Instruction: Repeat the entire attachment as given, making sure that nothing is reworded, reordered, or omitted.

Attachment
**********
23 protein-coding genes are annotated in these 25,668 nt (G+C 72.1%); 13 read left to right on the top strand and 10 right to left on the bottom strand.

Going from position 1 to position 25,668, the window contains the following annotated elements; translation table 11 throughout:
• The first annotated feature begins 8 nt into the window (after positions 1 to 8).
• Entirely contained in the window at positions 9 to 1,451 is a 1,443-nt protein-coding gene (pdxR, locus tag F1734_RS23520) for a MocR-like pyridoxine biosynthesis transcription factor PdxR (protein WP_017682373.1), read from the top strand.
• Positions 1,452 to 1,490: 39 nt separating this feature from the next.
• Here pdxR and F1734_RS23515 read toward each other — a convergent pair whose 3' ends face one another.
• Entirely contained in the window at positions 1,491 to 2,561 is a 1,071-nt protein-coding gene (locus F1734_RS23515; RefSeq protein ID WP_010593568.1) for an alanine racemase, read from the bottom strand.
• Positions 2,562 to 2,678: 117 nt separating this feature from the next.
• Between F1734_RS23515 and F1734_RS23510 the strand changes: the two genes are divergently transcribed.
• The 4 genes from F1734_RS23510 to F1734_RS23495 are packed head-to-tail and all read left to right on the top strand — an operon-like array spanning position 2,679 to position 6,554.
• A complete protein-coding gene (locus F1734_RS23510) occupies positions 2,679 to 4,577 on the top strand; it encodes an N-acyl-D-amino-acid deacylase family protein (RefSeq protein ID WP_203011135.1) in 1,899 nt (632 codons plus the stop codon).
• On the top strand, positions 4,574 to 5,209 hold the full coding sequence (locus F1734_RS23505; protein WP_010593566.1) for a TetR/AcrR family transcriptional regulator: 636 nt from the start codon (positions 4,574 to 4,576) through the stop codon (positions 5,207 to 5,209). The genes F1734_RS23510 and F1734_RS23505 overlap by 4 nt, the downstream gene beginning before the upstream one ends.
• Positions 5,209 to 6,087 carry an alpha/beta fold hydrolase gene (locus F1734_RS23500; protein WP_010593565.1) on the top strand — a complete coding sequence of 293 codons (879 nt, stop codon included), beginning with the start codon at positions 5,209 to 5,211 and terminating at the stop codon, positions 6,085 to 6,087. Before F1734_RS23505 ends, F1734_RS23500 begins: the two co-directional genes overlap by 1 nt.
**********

23 protein-coding genes are annotated in these 25,668 nt (G+C 72.1%); 13 read left to right on the top strand and 10 right to left on the bottom strand.

Going from position 1 to position 25,668, the window contains the following annotated elements; translation table 11 throughout:
• The first annotated feature begins 8 nt into the window (after positions 1 to 8).
• Entirely contained in the window at positions 9 to 1,451 is a 1,443-nt protein-coding gene (pdxR, locus tag F1734_RS23520) for a MocR-like pyridoxine biosynthesis transcription factor PdxR (protein WP_017682373.1), read from the top strand.
• Positions 1,452 to 1,490: 39 nt separating this feature from the next.
• Here pdxR and F1734_RS23515 read toward each other — a convergent pair whose 3' ends face one another.
• Entirely contained in the window at positions 1,491 to 2,561 is a 1,071-nt protein-coding gene (locus F1734_RS23515; RefSeq protein ID WP_010593568.1) for an alanine racemase, read from the bottom strand.
• Positions 2,562 to 2,678: 117 nt separating this feature from the next.
• Between F1734_RS23515 and F1734_RS23510 the strand changes: the two genes are divergently transcribed.
• The 4 genes from F1734_RS23510 to F1734_RS23495 are packed head-to-tail and all read left to right on the top strand — an operon-like array spanning position 2,679 to position 6,554.
• A complete protein-coding gene (locus F1734_RS23510) occupies positions 2,679 to 4,577 on the top strand; it encodes an N-acyl-D-amino-acid deacylase family protein (RefSeq protein ID WP_203011135.1) in 1,899 nt (632 codons plus the stop codon).
• On the top strand, positions 4,574 to 5,209 hold the full coding sequence (locus F1734_RS23505; protein WP_010593566.1) for a TetR/AcrR family transcriptional regulator: 636 nt from the start codon (positions 4,574 to 4,576) through the stop codon (positions 5,207 to 5,209). The genes F1734_RS23510 and F1734_RS23505 overlap by 4 nt, the downstream gene beginning before the upstream one ends.
• Positions 5,209 to 6,087 carry an alpha/beta fold hydrolase gene (locus F1734_RS23500; protein WP_010593565.1) on the top strand — a complete coding sequence of 293 codons (879 nt, stop codon included), beginning with the start codon at positions 5,209 to 5,211 and terminating at the stop codon, positions 6,085 to 6,087. Before F1734_RS23505 ends, F1734_RS23500 begins: the two co-directional genes overlap by 1 nt.